One of the reasons that showering is becoming a more popular option is that it typically requires much less water than a bath. This may become increasingly important as environmental awareness becomes more important. A typical shower will use only approximately 80 liters of water, while a bath will use about 150-almost double.[iv]
Originally, showers were not man-made structures, but were used in nature where waterfalls were present. It was considered to be a method to get completely clean and it was also more efficient than manually transporting water. Ancient Greeks and Romans took this idea and used their plumbing networks to bring in water to large communal shower rooms which were commonly located inside a bathhouse. The first mechanical shower was developed in the 18th century in London, but recycled water through each cycle. Improvements to this design were made in the next century which allowed for piping to be connected to ensure clean water was brought in and dirty water taken away. As indoor plumbing became more common, so did the shower.[v]
Bathing was common in ancient civilizations across the world. Until the Middle Ages, it typically occurred in public bathhouses, except among the elite. As personal hygiene grew in importance, bathing became more common. Like with the shower, as indoor plumbing became more common, so did bathtubs.[vi]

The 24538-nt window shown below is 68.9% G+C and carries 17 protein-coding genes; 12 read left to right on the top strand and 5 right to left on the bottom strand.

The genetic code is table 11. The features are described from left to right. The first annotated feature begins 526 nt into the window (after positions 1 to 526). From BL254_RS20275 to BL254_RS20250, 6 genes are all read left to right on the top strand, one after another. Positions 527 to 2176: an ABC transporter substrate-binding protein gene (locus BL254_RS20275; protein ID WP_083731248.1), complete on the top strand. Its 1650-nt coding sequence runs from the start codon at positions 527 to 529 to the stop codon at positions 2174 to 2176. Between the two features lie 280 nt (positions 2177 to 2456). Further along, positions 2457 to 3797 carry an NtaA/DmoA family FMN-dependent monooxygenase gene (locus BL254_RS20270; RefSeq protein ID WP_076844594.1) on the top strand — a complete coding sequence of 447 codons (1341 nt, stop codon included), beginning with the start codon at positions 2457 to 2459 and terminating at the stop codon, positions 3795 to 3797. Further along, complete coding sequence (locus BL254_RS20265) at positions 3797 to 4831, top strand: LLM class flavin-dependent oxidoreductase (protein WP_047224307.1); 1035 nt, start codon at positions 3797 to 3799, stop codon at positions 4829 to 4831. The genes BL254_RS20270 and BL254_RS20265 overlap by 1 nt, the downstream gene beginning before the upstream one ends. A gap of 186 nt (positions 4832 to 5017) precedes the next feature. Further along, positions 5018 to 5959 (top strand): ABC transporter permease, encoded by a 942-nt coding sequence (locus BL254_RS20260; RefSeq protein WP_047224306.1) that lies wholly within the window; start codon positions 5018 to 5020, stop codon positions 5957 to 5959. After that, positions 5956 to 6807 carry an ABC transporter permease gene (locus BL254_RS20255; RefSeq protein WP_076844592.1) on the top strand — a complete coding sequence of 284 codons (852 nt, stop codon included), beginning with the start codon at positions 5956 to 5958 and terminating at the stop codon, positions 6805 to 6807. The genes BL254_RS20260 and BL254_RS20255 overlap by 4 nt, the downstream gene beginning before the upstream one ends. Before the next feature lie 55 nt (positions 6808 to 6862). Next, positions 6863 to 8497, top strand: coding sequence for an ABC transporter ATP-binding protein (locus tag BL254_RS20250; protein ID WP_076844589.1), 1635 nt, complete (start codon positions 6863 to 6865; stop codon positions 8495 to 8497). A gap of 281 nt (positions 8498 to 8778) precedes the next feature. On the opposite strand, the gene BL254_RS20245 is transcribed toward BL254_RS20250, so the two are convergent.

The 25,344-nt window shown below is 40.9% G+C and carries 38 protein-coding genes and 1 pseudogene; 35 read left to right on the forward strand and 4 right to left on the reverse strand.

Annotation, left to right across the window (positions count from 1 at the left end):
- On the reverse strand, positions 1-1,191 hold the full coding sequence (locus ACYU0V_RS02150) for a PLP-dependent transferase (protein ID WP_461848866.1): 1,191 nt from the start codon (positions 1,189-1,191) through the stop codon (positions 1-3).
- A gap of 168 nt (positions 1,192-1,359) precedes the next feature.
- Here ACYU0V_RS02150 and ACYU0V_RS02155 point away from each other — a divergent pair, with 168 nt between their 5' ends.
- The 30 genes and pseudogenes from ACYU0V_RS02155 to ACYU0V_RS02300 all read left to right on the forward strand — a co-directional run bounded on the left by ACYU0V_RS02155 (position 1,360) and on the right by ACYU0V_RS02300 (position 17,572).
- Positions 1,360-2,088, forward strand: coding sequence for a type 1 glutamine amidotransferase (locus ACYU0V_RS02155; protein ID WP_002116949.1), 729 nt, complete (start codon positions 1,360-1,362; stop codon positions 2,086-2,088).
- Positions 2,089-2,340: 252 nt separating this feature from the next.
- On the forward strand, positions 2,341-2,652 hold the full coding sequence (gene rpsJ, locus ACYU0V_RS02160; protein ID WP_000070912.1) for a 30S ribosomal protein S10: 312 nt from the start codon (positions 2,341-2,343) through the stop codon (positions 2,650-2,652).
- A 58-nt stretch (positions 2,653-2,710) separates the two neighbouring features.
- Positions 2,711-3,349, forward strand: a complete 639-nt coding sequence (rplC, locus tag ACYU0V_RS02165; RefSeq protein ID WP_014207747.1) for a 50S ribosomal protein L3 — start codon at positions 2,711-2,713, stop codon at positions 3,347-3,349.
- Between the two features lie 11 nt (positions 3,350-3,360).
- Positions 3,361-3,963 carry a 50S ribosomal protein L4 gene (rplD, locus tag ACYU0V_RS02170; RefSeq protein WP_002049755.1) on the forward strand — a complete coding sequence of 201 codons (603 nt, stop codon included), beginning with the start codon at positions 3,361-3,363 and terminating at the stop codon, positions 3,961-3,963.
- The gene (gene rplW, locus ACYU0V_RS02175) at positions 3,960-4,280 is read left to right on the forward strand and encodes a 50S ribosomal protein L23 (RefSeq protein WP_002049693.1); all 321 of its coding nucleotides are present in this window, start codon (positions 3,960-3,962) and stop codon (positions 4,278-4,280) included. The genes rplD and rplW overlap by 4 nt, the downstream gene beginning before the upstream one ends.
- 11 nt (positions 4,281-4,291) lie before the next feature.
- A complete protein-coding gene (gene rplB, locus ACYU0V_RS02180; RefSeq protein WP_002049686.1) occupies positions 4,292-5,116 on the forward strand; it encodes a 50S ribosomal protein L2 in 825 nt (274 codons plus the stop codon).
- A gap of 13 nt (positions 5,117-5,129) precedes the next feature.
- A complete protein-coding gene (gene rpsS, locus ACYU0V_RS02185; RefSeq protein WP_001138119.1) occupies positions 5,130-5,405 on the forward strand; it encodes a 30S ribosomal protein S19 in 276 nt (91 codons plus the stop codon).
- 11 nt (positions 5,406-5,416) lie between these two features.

Cultural function and purpose
Both showering and bathing are typically completed for personal hygiene benefits, however, they both also have other cultural functions and purposes. Bathing can sometimes be used as a religious ritual (baptism), or a therapeutic purpose or even as a recreational activity. Many people find that taking a bath can be quite relaxing and will engage in this activity even when they do not need to take one for cleanliness. In Japan, many will clean themselves before entering a bath so as not to contaminate the water. Other cultures still consider bathing to be a social activity by participating in public bathhouses or saunas.[vii]
While there are many cultural significances with bathing, there are fewer with showering. It is typically only considered for its value in promoting cleanliness and hygiene. However, it has become somewhat known for its relaxing and therapeutic abilities.[viii]
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[i] Shower. (n.d.). On Wikipedia. Retrieved from https://en.wikipedia.org/wiki/Shower
[ii] Bathing. (n.d.). On Wikipedia. Retrieved from https://en.wikipedia.org/wiki/Bathing
[iii] Shower. (n.d.). On Wikipedia. Retrieved from https://en.wikipedia.org/wiki/Shower
[iv] Shower. (n.d.). On Wikipedia. Retrieved from https://en.wikipedia.org/wiki/Shower
[v] Shower. (n.d.). On Wikipedia. Retrieved from https://en.wikipedia.org/wiki/Shower
[vi] Bathing. (n.d.). On Wikipedia. Retrieved from https://en.wikipedia.org/wiki/Bathing
[vii] Bathing. (n.d.). On Wikipedia. Retrieved from https://en.wikipedia.org/wiki/Bathing
[viii] Shower. (n.d.). On Wikipedia. Retrieved from https://en.wikipedia.org/wiki/Shower